Lexi Thompson’s final round at Congressional Country Club on Sunday felt all too familiar. Trailing by three strokes at the start of the round, the 27-year-old posted two birdies took the lead on the fourth hole as Chun scuffled early on. Thompson then recorded her first bogey in 20 holes on the seventh and entered the final nine holes with a two-shot lead.

The back nine became her undoing as her short game faltered. She hit a two-foot putt that spun out of the cup. She took four shots to get down from the greenside for a bogey on the par-5 16th. She had a 3-footer that never touched the hole on the 17th, keeping her square with Chun.

All would have been forgiven if Thompson had raised her second major championship trophy. After a towering approach shot on the 18th, she had to make a 12-foot, left-to-right breaking putt to force a playoff with Chun.

The putt fell short and to the right of the cup.

“Because I’m a player too, when I saw someone miss the short putt, my heart is hurt too because I understand everything,” Chun said of Thompson’s miss.

Thompson signed autographs for kids, and then left the course without speaking to the media after the round.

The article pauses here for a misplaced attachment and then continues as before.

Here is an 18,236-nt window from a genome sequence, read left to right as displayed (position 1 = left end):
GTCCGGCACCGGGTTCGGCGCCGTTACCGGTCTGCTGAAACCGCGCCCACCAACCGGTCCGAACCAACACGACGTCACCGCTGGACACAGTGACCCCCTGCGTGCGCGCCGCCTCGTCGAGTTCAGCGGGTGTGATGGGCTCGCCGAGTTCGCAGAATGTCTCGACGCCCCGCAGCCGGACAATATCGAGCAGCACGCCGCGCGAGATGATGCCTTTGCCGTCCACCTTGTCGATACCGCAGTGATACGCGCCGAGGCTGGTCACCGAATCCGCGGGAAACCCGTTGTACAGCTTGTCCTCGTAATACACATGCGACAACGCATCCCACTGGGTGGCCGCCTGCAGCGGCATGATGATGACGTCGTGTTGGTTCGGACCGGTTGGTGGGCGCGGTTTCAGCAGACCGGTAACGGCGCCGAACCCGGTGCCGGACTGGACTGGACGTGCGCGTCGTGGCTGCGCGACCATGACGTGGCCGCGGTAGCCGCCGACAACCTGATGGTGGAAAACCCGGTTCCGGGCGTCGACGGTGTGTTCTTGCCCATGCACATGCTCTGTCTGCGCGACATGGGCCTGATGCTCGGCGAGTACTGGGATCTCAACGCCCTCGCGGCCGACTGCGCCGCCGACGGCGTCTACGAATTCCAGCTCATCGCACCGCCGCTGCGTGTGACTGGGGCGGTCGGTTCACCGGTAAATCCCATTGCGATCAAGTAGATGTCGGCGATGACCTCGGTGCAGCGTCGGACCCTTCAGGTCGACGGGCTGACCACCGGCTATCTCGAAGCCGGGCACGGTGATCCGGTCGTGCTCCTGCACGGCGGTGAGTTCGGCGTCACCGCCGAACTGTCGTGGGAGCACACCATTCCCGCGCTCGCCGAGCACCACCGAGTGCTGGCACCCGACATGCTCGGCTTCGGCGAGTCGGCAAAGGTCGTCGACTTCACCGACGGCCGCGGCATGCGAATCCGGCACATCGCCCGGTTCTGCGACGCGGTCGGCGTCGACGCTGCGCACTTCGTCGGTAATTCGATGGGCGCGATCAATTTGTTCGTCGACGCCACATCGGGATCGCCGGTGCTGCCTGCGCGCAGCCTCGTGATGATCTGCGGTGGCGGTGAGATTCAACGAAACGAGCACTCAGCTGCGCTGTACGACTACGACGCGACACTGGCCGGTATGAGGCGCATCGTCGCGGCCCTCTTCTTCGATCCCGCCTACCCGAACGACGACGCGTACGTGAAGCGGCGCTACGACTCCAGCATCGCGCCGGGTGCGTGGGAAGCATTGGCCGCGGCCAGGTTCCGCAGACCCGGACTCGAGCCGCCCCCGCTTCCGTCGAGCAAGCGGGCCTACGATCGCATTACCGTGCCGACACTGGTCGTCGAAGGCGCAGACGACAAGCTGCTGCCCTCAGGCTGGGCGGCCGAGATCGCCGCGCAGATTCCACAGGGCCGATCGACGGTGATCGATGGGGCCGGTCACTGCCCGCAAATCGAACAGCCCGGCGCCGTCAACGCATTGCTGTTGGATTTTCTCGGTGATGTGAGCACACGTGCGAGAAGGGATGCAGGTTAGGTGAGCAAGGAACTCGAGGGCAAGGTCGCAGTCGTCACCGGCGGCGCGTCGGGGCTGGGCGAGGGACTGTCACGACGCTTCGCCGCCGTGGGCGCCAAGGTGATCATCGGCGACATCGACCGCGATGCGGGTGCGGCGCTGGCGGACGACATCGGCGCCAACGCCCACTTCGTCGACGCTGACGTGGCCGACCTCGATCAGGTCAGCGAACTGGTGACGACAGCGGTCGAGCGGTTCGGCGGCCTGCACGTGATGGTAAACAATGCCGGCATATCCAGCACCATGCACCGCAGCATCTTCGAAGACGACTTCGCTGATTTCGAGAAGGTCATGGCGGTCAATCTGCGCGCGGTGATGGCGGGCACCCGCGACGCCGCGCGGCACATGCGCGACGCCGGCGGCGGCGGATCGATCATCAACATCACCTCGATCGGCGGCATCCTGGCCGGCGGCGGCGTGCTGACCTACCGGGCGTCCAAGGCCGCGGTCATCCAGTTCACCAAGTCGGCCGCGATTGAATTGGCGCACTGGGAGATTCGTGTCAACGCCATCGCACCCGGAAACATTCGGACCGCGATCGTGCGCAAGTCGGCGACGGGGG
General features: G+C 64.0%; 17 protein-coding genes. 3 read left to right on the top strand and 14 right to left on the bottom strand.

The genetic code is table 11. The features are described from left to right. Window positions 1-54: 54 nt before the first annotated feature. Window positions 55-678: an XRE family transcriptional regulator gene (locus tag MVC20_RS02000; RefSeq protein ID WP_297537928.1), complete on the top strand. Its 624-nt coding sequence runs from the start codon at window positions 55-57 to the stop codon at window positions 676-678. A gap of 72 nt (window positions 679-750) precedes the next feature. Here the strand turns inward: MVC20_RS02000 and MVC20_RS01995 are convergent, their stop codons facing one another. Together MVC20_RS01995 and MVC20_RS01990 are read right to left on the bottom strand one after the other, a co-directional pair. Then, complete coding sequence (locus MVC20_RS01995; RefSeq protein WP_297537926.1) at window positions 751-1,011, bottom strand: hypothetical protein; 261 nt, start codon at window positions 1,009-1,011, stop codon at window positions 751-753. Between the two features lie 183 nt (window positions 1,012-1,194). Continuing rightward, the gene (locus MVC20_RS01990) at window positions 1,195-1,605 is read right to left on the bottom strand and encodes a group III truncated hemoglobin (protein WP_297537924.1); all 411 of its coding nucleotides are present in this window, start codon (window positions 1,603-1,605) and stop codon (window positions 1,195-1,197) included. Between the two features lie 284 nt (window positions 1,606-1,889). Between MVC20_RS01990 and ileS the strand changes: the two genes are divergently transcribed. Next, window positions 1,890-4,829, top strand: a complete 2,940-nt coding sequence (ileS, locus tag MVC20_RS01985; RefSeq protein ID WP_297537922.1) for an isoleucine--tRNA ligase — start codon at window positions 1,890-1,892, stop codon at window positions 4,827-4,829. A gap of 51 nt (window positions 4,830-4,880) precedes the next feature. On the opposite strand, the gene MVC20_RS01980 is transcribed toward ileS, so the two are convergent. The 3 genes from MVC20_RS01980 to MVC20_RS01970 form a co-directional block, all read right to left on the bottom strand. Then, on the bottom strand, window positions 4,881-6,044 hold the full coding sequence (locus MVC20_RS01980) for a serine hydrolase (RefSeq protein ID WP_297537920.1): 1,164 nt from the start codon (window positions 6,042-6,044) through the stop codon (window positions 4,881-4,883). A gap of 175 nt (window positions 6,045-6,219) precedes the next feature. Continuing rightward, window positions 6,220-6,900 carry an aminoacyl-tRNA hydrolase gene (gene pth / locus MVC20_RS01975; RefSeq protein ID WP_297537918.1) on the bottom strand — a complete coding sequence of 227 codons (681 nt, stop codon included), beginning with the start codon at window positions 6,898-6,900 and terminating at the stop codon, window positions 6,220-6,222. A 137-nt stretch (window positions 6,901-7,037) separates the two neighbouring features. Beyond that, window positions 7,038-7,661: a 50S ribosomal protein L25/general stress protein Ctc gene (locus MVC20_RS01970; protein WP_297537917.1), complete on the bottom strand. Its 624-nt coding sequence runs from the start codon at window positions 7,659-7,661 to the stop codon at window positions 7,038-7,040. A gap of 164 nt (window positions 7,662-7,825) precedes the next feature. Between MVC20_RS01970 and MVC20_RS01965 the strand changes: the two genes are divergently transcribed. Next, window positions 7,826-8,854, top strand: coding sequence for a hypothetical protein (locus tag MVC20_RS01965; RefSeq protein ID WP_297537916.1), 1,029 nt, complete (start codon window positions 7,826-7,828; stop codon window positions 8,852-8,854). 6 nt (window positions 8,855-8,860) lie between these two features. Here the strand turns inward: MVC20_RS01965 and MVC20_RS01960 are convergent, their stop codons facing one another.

The major championship wounds continue to deepen for the 27-year-old. The runner-up finish Sunday was her fourth since she won her first and only major at the 2014 ANA Inspiration. The others came at the 2015 Evian Championship, the 2017 ANA Inspiration and the 2019 U.S. Women’s Open. The result also was just one year removed from her collapse at the 2021 U.S. Women’s Open, when she lost a five-shot lead with 10 holes to go.

Thompson last won on tour at the 2019 Shoprite LPGA Classic.

3. The backdrop of Supreme Court controversy

When the Supreme Court’s watershed decision overturning Roe v. Wade was handed down on Friday, the LPGA was playing its major championship just 12 miles from Washington, D.C. As leagues and athletes across women’s sports spoke out over the decision, the tour’s response came a day after the court’s ruling.